I’ve nearly completed the first year of my Creative Writing MA at Royal Holloway, University of London and although I still have a year left to work on my dissertation and big creative writing project, my taught classes are already over.
I think one day I’ll find the words to write more about this whole experience because I feel like I have a lot to say on the subject (as usual) but I hoped it might be useful for myself, and any other aspiring writers, to summarise the main things I have learnt through the process so far.
Think about every word you use
The number one thing I have learnt from the course – and speaking with my tutor and other writers – is that every single word counts. I now pick myself up on so many lazy tendencies that I had grown too accustomed to falling back on. Those include throwing in cliches because it was easy or familiar, or using images or words that sounded good but just didn’t work in that place. I also realised that I absolutely LOVE a rule of two or three and will always use two adjectives instead of one.
By doing this I am often negating the power of the words I choose, and overloading the reader with more information than necessary. Frankly, it’s just an overkill. I once even re-read a previous piece of work to find three metaphors in as many as three sentences (embarrassed face). Why I thought that was a good idea at the time, I have no idea, but now I would never dream of being so lazy as to mix my images in this way, or muddy the waters with too much going on imagery-wise.
Now that I’m writing short stories I find that there just isn’t space to fall back on self-indulgent habits and effectively use words just because I can. Just because you can, doesn’t mean you should! I weigh up the weight and meaning of each word and can spend hours to debates deciding on the correct verb or noun. I think about my writing now as a painting where every brushstroke counts. It’s a really useful way to comprehend the importance of taking care with each sentence, and how small aspects of the writing can impact the overall picture.
Show, not tell
Please don’t roll your eyes – I know this is an obvious one, but I can’t stress how much I’ve actually seen this done well (and not so well) in practice, both in my own writing and other’s. It can sometimes feel very natural to simply explain to the reader how your character or narrator is feeling, and while sometimes that can be an easy and necessary move, there are so many places where you don’t need to be so obvious.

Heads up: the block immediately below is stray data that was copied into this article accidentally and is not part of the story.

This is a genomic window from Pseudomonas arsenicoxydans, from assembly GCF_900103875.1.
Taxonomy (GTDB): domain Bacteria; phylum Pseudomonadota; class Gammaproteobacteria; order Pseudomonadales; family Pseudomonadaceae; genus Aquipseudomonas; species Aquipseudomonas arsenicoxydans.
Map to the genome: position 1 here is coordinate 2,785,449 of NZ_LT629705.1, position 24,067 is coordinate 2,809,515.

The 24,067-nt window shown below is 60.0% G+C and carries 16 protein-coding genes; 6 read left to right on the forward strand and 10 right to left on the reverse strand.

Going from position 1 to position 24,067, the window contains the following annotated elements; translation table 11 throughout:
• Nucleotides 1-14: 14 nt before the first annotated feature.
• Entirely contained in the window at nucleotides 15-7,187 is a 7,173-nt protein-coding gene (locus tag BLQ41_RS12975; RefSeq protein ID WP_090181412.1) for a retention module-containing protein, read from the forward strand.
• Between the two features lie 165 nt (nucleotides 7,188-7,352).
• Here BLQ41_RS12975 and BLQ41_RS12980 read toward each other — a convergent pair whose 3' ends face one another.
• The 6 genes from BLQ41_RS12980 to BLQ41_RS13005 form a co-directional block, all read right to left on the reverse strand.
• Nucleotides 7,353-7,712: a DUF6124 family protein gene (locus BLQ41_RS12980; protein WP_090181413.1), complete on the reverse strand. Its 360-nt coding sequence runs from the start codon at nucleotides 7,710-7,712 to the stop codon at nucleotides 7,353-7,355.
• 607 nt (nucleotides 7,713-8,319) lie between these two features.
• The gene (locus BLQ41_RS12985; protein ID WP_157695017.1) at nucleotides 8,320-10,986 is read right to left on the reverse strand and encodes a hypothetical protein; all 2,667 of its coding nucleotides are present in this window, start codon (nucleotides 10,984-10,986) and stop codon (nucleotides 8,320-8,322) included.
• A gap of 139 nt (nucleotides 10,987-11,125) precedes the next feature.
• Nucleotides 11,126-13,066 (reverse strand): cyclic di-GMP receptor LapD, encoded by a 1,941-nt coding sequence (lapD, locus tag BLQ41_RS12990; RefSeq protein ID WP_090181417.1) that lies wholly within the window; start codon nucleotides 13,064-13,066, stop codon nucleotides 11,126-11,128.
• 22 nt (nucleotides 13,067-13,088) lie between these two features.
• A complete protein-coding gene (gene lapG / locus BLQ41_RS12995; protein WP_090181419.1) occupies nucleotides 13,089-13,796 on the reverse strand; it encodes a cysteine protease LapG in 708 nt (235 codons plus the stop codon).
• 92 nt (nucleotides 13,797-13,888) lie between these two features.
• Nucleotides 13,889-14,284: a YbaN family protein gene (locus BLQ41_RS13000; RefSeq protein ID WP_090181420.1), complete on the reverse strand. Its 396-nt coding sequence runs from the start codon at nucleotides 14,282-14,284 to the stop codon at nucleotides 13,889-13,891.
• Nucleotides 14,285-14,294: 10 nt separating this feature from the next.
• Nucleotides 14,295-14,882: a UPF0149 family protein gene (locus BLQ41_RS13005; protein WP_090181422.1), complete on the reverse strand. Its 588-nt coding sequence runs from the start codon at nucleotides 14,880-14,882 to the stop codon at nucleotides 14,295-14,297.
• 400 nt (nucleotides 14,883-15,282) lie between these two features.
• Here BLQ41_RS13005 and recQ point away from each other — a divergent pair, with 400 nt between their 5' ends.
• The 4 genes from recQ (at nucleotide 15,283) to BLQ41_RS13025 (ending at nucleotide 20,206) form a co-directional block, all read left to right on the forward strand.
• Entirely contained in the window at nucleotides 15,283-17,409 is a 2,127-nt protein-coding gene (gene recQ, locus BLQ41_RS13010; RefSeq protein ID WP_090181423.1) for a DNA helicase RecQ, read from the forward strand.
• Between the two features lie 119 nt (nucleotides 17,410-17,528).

Trust that your reader can understand what you want them to, and that they’ll subconsciously (or consciously) pick up on what you’re leaving. Give them the pieces but not the whole puzzle. If you want to create an effect or tell the reader what your character is feeling/thinking, you don’t always need to explicitly tell them.
Create spaces in your writing
I like to use words and I like to use a lot of them. I can’t stress how much my writing has improved by giving it space and letting it breathe. That means less is more. It means not overloading every paragraph with a million details. It means being subtle and creating spaces between characters’ conversations and their reactions.
One of my tutors is particularly keen on this, and I’ve found that by taking her approach, my writing is able to often say something when it isn’t actually saying anything. I know it doesn’t really make sense, but I’d recommend experimenting with pockets of space in your work, and seeing how effective this can be.
Overall the experience of the MA has been like a breath of fresh air for me and my writing. I’m finally taking myself seriously enough to work on improving my craft. Yes, a two-year MA is an expensive and long-winded way to discover the above but it means I have time carved out of my life to focus on what I love. I’ll write more on this in the future, but me know if you have any particular topics or questions I should cover.
“Create spaces in your writing” is a great point. It was never mentioned to me much until I got to college too. Not sure why everyone waited to tell me about that point. The less there is, the better it is. Just gotta keep the key details.
My professor one time even made us read a short story (that was pretty good) and then showed us the edited version that was about two times longer, packed with unnecessary details. It really hit me hard then.
I’m glad you agree! I’ve found it so helpful to think about my writing in minimal terms – it gives you a whole new perspective.